Vroom appoints new CEO, signals plans to ‘realign’ business

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Online used-vehicle retailer Vroom Inc. announced on Monday that its chief operating officer, Tom Shortt, will join its board of directors and succeed Paul Hennessy as the company’s CEO.

The change is effective immediately, as Hennessy has “resigned to pursue other opportunities,” Vroom said. The company also released its first-quarter results on Monday, reporting e-commerce revenue of $675.4 million, up 60% from the year-ago period, and a net loss of $310.5 million.

Shortt’s appointment as CEO is the culmination of a planning process by the board to “ensure continuity of leadership” as he works toward several growth goals, said Robert Mylod, chairman of the Vroom board of directors.

“During his tenure as CEO, Paul oversaw Vroom’s transition from a start-up to one of the largest automotive retailers in the United States,” said Mylod, who will become independent executive chairman of the board of directors. vroom. “In doing so, he has recruited and trained an outstanding management team – including Tom Shortt – who are now poised to lead Vroom for years to come.”

Shortt, 53, joined Vroom as COO in early January. Prior to joining Vroom, Shortt worked as a senior vice president at Walmart, where he developed an e-commerce supply chain strategy.

Prior to Walmart, Shortt held leadership positions at Home Depot, ACCO Brands, Unisource, Fisher Scientific and Office Depot, where he oversaw supply chain, fulfillment and logistics.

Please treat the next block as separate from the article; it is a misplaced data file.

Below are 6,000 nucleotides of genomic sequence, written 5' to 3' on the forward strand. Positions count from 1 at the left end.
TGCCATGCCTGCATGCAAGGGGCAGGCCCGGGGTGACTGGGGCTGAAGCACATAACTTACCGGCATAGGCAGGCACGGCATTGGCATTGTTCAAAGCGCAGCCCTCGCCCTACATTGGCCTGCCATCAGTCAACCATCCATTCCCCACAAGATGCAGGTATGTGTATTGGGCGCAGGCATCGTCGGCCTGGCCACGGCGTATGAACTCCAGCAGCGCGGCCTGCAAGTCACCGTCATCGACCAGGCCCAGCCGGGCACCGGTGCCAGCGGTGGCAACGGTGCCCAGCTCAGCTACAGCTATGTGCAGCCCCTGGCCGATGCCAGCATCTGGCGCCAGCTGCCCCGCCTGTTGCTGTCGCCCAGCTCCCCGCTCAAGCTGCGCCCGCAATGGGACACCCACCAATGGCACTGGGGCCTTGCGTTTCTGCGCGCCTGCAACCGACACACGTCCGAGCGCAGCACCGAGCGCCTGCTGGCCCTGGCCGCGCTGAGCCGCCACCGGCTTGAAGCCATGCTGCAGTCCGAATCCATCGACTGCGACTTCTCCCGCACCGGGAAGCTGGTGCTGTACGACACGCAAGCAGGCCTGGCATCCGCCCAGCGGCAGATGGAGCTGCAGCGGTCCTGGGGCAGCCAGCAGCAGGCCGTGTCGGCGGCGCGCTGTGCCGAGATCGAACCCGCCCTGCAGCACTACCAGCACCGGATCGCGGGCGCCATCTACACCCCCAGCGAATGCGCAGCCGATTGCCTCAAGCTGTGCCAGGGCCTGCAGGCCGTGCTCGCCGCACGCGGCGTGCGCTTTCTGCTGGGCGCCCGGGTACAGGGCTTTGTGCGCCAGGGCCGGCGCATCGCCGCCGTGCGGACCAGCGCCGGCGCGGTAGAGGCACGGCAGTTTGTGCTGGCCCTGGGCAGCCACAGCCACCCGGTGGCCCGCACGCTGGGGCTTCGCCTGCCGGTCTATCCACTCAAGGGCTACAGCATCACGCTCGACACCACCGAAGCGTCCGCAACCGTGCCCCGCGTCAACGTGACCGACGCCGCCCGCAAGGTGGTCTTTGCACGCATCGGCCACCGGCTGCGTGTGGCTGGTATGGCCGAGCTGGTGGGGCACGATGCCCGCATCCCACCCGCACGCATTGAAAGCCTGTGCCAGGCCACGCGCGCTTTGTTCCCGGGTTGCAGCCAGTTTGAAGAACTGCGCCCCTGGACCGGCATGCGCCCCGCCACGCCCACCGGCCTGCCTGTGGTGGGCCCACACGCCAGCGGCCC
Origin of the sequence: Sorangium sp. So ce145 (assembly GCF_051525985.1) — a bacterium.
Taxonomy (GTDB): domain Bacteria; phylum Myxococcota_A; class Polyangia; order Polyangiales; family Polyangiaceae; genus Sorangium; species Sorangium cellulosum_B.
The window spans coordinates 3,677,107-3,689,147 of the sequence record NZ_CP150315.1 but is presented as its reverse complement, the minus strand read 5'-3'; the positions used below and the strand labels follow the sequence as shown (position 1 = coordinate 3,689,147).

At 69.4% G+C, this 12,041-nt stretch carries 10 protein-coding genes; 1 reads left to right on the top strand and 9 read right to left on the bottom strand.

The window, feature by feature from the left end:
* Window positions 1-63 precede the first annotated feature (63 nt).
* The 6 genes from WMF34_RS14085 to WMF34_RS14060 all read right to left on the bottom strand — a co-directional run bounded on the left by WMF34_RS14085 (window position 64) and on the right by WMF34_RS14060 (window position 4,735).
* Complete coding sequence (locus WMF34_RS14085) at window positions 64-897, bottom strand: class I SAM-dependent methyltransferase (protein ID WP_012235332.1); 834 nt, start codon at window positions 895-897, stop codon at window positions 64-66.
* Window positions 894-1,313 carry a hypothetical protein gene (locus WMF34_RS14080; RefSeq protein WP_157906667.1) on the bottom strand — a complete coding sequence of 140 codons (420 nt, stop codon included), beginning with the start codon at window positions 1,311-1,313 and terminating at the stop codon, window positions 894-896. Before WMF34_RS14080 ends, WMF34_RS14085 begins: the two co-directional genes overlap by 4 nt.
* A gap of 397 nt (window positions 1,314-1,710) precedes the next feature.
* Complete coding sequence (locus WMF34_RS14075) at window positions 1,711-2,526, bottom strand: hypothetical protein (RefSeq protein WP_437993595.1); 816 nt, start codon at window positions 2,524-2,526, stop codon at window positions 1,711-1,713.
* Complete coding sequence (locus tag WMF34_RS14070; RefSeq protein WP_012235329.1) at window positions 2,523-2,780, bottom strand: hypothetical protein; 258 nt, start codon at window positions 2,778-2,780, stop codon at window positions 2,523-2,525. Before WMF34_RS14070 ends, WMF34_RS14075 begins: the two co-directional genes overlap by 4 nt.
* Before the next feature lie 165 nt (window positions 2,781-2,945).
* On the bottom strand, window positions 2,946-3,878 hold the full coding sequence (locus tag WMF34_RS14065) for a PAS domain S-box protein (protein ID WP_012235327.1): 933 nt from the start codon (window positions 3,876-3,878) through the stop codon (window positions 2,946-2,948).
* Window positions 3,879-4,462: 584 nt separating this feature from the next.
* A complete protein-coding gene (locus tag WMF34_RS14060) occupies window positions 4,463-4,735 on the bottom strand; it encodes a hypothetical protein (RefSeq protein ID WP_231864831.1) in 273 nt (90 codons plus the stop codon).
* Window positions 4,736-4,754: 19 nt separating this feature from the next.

Vroom to realign business

Vroom also said on Monday that its board had approved a plan to realign the online retailer’s business, which it hopes will lead to longer-term profitable growth. The plan calls for prioritizing vehicle economy, reducing operating expenses and “maximizing liquidity”, according to the company.

This includes reducing targeted vehicle unit sales to focus on “sustainable sales margins” and growing gross profit per vehicle, Vroom said.

The company also said it would consider downsizing and work to regionalize its business operations. It will attempt to reduce marketing spend, focusing on the channels that bring the company the best returns on its investment. Vroom will also continue to automate “key parts” of its sales operations.

Once the plan is in place, Vroom said, it expects to see cost reductions and operational improvements between $135 million and $165 million for the remainder of 2022.

Actions in Vroom rose 17.6% to $1.27 in aftermarket trading on Monday.

The company will hold its first quarter earnings call at 8:30 a.m. ET on Tuesday.

Q1 results

Vroom announced these financial results for the first quarter:

Total turnover for the 1st quarter: $923.8 million, up 56.3% from $591.1 million a year earlier.

Q1 e-commerce revenue: $675.4 million, up 60% from $422.3 million the previous year.

Net loss in Q1: $310.5 million, more than Vroom’s loss of $77.2 million a year earlier.

E-commerce vehicles sold in the 1st quarter: 19,473, up 25.6% from 15,504 a year earlier.

Q1 total gross profit by e-commerce vehicle: $1,763, down 14.2% from $2,054 a year earlier.

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